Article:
Triumph T100A – Part 2

In the first instalment, Dave found and bought his dream bike (or a large box of bits depending on how you look at it). This time: wiring and shocks and going for a bus ride…

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I spent the couple of days after getting my project bike home going through the bits and pieces, trying to decide what was restorable and what needed to be replaced. I also made up quite a shopping list of parts which were missing. I had got with the project a very useful copy of an original owners’ manual, packed full of useful techno stuff and diagrams, one of these being a wiring diagram.

So, it was with this and the old harness that the first confusion started. The wires coming from the stator, although they matched the colours on the diagram, seemed to be two wires short. The wires attached to the rectifier were correct, but colour matches to the stop lamp and stop lamp switch were wrong. Now this wasn’t too disconcerting, as I had already decided that a new harness was required, but what it did mean was that I couldn’t be certain of what was originally on the machine and what had been acquired separately. Oh the joys of not doing the strip down yourself!

Now I’m not one of those ‘it must be an original 4321 grommet’ sort of people but I wanted it to be as near as possible, and my experience with the wiring loom confirmed that another challenge had arisen. My next step would be to try and find out exactly what a 1960 T100A should or shouldn’t have fitted.

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I embarked on the first of what would be many visits to the Kempton Park autojumble where a full parts list was dully purchased — a document, which I’ve found, is a must for anyone undertaking this type of venture.

So, back to the stator. I soon worked out that a later stator (I’m even getting poetic) and lighting/ignition switch had been fitted and with some delving on the Internet and finding some copies of original Triumph Service Bulletins, I found that at least the rotor was correct. At last!

In between the investigation process, operation Clean Up began in earnest. I was lucky in that working for a large bus company, I had access to a very efficient parts cleaner which I made great use of (thanks Arriva), and after purchasing a fine polishing kit from Perfect Polishing, really got stuck in.

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So after many long hours of cleaning and scraping I was about ready to start painting the tinware. Luckily I had a complete nacelle and bathtub in pretty good shape. I used an anti-rust primer, which although in aerosol cans did a great job in bringing the sad looking bits into life.

I bought new chrome bottom covers for the Girlings (the originals were beyond repair), and new bushes. With a couple of coats of fine black paint, I had restored the first part of my project. At this stage I felt so proud of my achievement that I had to attach them to the frame. They looked great with the shiny new chrome and it inspired me to carry on in earnest. I’m pretty impatient and couldn’t wait to paint the oil tank and fit it to the frame. However after that I learned to take my time over the preparation and painting.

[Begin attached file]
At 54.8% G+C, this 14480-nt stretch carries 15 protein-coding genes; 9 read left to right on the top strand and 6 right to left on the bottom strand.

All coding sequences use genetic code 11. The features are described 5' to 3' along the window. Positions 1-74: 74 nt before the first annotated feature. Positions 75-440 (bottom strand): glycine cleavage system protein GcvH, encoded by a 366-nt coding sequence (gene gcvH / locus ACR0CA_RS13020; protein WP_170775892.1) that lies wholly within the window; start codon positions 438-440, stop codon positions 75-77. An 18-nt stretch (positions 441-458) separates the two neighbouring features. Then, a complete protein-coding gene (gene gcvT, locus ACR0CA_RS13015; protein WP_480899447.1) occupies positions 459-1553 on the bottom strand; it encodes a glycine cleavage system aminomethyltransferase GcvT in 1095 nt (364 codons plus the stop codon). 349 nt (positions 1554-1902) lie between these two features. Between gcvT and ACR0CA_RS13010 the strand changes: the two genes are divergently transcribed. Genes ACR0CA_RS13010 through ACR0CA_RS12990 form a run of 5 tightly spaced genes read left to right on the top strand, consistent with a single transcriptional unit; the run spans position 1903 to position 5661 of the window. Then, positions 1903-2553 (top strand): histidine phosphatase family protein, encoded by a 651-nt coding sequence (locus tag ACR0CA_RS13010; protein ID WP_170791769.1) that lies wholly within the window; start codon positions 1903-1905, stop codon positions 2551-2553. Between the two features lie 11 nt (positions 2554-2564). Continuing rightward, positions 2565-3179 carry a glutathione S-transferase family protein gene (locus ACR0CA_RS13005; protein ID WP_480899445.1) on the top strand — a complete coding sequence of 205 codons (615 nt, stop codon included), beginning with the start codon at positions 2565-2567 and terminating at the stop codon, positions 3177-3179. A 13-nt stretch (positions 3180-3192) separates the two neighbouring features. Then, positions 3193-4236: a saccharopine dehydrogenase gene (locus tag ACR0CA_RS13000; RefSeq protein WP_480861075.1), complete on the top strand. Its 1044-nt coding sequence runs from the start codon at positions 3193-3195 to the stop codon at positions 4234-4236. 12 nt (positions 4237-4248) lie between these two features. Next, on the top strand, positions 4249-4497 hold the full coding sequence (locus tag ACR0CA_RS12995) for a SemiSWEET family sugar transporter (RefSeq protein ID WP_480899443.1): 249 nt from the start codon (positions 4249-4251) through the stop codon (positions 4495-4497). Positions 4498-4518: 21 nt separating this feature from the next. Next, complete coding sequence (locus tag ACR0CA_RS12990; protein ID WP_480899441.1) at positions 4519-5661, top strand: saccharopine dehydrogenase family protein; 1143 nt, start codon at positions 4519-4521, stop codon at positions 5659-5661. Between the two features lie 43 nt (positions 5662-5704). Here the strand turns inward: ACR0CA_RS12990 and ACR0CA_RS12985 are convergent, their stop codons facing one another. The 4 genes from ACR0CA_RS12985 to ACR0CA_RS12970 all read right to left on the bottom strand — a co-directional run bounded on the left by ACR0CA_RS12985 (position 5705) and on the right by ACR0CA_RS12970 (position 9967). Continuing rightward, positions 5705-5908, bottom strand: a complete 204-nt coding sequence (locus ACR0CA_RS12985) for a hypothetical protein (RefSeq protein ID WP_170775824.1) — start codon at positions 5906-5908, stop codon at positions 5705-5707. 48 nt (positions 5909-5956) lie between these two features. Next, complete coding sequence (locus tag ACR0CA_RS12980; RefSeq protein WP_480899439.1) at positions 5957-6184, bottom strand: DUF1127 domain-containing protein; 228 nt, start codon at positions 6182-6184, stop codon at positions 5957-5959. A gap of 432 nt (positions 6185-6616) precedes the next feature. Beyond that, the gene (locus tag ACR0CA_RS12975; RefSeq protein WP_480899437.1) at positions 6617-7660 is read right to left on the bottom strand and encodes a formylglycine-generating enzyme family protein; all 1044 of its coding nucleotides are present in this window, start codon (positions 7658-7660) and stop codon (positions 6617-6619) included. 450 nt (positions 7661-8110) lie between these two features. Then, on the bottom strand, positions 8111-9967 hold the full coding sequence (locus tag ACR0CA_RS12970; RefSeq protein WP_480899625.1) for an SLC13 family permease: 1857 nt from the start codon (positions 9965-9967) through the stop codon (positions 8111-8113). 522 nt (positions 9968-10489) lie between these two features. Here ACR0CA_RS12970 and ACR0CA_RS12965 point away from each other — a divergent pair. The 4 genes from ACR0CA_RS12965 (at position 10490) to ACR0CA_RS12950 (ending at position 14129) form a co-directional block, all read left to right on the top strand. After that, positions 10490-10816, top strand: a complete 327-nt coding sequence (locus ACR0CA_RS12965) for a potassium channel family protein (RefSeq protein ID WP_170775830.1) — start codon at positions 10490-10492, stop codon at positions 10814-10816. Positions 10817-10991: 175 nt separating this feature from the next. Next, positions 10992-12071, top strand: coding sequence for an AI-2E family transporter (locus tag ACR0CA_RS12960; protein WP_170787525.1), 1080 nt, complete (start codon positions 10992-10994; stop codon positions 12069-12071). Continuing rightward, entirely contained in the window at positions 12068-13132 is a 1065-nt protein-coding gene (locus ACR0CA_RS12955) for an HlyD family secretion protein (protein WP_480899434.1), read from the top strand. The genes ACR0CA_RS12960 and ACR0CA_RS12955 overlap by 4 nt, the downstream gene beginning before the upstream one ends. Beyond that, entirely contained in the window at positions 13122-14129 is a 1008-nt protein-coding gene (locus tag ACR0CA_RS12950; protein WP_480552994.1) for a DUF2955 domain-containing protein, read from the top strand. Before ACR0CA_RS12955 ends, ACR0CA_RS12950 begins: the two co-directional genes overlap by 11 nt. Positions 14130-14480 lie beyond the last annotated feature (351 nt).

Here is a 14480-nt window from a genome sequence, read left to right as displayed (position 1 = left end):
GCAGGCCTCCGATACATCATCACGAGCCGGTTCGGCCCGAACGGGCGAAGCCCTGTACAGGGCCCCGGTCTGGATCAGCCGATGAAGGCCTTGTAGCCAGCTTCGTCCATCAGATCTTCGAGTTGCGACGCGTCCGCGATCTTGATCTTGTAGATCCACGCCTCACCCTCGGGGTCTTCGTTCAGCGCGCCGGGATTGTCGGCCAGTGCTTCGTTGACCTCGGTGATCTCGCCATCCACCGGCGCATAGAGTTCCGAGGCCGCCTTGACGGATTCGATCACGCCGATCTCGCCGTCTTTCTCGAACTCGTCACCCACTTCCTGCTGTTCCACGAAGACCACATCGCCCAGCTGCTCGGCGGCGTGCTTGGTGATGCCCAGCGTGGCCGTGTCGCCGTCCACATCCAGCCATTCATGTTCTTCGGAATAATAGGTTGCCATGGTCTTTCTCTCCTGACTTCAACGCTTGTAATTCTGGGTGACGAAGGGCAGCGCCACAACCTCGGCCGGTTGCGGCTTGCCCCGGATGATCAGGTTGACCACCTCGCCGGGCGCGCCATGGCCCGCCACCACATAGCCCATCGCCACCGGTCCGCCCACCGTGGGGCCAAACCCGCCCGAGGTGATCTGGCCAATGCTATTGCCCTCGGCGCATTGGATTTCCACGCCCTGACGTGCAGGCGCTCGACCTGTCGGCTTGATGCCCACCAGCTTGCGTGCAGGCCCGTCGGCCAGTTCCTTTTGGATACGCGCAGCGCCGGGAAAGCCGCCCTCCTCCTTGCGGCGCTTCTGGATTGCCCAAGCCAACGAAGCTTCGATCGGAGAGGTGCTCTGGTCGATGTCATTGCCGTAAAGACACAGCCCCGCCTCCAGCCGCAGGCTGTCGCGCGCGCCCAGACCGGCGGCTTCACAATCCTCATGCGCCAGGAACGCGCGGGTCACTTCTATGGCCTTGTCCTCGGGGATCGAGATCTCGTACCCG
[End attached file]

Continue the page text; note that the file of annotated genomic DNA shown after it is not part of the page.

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I spent the next couple of months slowly sourcing and buying some of the missing parts of the project. Again I found the Internet a real bonus when it came to scouring for parts available. I even ended up buying some new old stock ignition parts from a mail order dealer in the good old USA. It’s a bit annoying though to have to pay import duty and VAT on parts that originated in the UK…

Probably the best bargain I found was successfully bidding on a perfect condition and genuine front mudguard on the US eBay for $80 (about £45). Ironically, this turned out to be in a town just outside Melbourne, Australia. Ah the wonders of the worldwide web. This came as a real bonus, as I had searched most of the jumbles and rung various small ads with no luck what so ever. I had got quite used to that sorry shake of the head and ‘you don’t see them very often’ type response.

Australian mudguard. Do they have mud in Australia?

I found that Tri-Supply in Devon were very helpful and friendly when it came to locating that elusive part. It is a real advantage for someone with very little knowledge to be able to explain exactly what you need and then to receive a parcel usually the following day.

Having an office in Croydon is also handy, I would make regular trips on the bus during my lunch hour to visit Richard Hackers of Penge. It’s great fun sitting on the top deck of a 312 bus, gazing out of the window ignoring the other passengers as they try not to stare at the strange man in a suit clutching a pair of 1-inch handlebars or a set of shiny down pipes.

I was slowly starting to acquire all the parts I needed and the Tiger was starting to take shape…

What next? Will the Trumpet all fit together? Will it then run? Will we see Dave riding it at the London Motorcycle Museum this weekend? Who knows!

Bare Bones. Back in Black. And so on.

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